Prawn Noodles at Datouxia 大头虾
Prawn Noodles ranks highly as one of my favourite local hawker dishes. However, in recent years, I've been increasingly disappointed with the food that's sold at many prawn noodle stalls in Singapore. The broth at many places are so watered down, I find myself thinking about bringing the broth home to reduce it in the hopes of intensifying the flavours.Prawn & Pork Rib Noodles @ $4.90 (opening promo price)
C and I first drove past Da Tou Xia a few weeks back. The shop's name captured my attention because the Chinese name "Datouxia" literally means big-headed prawn but is also a Chinese slang for "scatterbrain". I finally found some time to check it out yesterday. They were having an opening promotion with prices starting from $3.50 for a bowl of Small Prawn Noodles. I wanted to try the medium prawns and pork ribs so I went for the slightly pricier option. The prawns were slightly larger than the ones in C's $3.50 bowl so if you're not into pork ribs or large prawns, you might like to opt for the smaller prawn version instead. The prawns were firm, fresh and sweet while the pork ribs were tender and fell off the bone easily. The highlight of the dish was the robust broth that was umami-rich from the copious amounts of prawn heads and shells that must have gone into the preparation of the stock. The smooth and well-balanced broth didn't leave a hint of bitterness on the palate either. The rich tasting broth reminded me of the Penang-style Prawn Noodles that I had while growing up in Singapore. I was really pleasantly surprised as I've come to have lower expectations for hawker food these days. Coupled with the generous toppings of sinfully crispy Pork Lard Croutons and Browned Shallots, the Prawn Noodles at Da Tou Xia are definitely a Must-Try!Ngoh Hiang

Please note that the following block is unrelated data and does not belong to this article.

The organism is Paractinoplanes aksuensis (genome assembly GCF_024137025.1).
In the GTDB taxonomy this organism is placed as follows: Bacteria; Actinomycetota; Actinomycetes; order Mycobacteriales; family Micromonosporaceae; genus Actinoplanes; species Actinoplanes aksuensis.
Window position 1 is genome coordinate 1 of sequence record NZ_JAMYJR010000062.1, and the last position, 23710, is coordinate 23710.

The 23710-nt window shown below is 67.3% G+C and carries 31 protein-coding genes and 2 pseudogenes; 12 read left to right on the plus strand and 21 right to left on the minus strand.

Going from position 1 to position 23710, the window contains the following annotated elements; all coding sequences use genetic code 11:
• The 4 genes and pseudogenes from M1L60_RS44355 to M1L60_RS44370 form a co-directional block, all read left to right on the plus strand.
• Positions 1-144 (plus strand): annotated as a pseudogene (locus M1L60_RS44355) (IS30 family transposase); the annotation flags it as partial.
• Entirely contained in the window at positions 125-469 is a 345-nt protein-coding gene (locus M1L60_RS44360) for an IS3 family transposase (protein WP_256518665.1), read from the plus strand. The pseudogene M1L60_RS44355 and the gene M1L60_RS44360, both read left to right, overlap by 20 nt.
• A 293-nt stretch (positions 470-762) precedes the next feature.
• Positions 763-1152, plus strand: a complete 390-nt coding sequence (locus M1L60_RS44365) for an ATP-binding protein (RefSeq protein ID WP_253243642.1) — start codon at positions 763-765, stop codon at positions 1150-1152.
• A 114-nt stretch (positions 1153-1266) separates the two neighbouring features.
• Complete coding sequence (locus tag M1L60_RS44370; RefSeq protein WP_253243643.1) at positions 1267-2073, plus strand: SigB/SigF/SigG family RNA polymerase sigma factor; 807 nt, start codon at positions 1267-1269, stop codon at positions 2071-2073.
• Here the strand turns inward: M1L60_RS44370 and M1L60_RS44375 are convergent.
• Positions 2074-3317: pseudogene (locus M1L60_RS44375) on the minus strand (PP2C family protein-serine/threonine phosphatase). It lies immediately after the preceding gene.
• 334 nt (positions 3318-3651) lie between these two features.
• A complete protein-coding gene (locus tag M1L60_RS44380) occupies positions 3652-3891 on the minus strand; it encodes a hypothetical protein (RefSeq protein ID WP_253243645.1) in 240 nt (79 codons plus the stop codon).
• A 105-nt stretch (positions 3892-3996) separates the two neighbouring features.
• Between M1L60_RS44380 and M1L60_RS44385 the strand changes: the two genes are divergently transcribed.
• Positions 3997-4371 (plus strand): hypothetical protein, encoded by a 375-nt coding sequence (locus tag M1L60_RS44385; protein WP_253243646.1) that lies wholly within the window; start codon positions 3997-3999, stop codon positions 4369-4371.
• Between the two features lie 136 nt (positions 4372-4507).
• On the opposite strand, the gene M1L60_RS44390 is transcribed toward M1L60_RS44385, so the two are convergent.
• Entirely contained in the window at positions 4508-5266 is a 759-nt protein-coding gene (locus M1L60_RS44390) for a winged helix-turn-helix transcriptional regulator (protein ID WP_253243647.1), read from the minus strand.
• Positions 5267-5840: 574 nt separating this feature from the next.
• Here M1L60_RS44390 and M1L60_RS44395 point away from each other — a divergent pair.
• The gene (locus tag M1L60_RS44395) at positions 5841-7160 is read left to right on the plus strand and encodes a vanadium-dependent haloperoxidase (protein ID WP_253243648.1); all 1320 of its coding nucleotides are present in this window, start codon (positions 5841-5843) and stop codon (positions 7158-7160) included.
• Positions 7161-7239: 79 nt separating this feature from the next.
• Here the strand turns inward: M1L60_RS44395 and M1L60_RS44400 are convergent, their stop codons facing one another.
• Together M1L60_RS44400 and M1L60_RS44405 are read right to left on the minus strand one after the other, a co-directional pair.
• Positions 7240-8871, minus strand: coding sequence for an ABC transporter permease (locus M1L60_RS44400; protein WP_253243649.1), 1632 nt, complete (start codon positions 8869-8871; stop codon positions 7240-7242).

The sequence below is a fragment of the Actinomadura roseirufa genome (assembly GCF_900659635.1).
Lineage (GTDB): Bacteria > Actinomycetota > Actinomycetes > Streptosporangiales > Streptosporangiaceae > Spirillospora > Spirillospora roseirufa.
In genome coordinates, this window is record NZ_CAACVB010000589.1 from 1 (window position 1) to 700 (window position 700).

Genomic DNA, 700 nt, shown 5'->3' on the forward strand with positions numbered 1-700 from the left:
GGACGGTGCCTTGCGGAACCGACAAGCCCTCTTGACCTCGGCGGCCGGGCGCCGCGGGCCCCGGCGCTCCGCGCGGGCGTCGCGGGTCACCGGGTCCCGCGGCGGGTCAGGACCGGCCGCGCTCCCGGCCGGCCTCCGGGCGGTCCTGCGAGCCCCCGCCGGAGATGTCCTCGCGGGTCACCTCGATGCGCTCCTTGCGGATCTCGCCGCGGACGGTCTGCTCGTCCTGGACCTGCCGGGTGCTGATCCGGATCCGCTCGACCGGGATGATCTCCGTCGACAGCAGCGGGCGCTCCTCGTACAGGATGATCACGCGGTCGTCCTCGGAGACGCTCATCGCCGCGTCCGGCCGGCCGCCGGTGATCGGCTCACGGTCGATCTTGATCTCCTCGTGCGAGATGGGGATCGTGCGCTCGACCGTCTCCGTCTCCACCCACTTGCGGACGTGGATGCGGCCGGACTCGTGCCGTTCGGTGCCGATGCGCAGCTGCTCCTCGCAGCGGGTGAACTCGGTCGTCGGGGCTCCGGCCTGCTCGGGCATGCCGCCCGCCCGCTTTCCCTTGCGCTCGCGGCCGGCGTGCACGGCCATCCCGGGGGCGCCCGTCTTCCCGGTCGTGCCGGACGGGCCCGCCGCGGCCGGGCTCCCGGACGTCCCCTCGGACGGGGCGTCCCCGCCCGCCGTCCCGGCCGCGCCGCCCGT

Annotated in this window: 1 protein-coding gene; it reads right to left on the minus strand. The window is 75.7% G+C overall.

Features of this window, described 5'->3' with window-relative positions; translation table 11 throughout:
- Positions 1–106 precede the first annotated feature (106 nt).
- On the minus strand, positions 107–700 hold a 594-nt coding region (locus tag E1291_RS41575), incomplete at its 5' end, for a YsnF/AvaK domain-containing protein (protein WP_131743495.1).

We were really hungry so we ordered some Ngoh Hiang to complement our noodle lunch. Ngoh Hiang is a Hokkien term referring to the Five Spice Powder that is used to season the pork filling that is wrapped in thin beancurd skin like a roulade and then deep-fried. The term is used loosely to refer to the wide variety of savoury fried snacks that is sold together with Ngoh Hiang. We ordered three different varieties which were fried to a lovely golden-brown shade with a crisp crust and juicy core. They're worth a try if you're looking to add variety to what would otherwise be a one-dish meal. We ordered some Water Chestnut drinks. With the noodle promotion going on, the prices are reasonable. Our bill came up to about $6.50 each for four diners.
I was curious about the stall so I emailed them to find out where the cook was from. A simple question that led to an interesting story. I found out that the person behind it used to run a Economic Mixed Rice stall for over seven years before deciding to switch to something different. He apparently went back to his hometown in Alor Star and visited Penang as well as Johor Bahru seeking instructions from experienced Prawn Noodle hawkers. As expected, none were willing to impart their skills and knowledge. He then started experimenting on his own and eating at different prawn noodle stalls daily to savour the nuances in flavours from stall to stall. He was also there to observe how they made the broth. After a month of frequent visits, he befriended the elderly lady who runs a prawn noodle stall in Woodlands and she taught him some trade secrets. He was on a roll! His Godmother's cousin imparted some techniques and tips based on experience garnered while running a Penang Prawn Noodle Stall in Parit Buntar, Perak. He amalgamated the different techniques and tips to yield the current recipe. Looks like his hard work and persistence has paid off handsomely because I think his Prawn Noodles are seriously tasty! I hope they'll maintain the quality of their food in the coming months as they get more established.Datouxia 383 Upper Aljunied Road, Singapore 367868 Phone: +65 90622342 Email: firstname.lastname@example.org Facebook: www.facebook.com/Datouxia383 Operating Hours: 7.30 am to 9.30 pm daily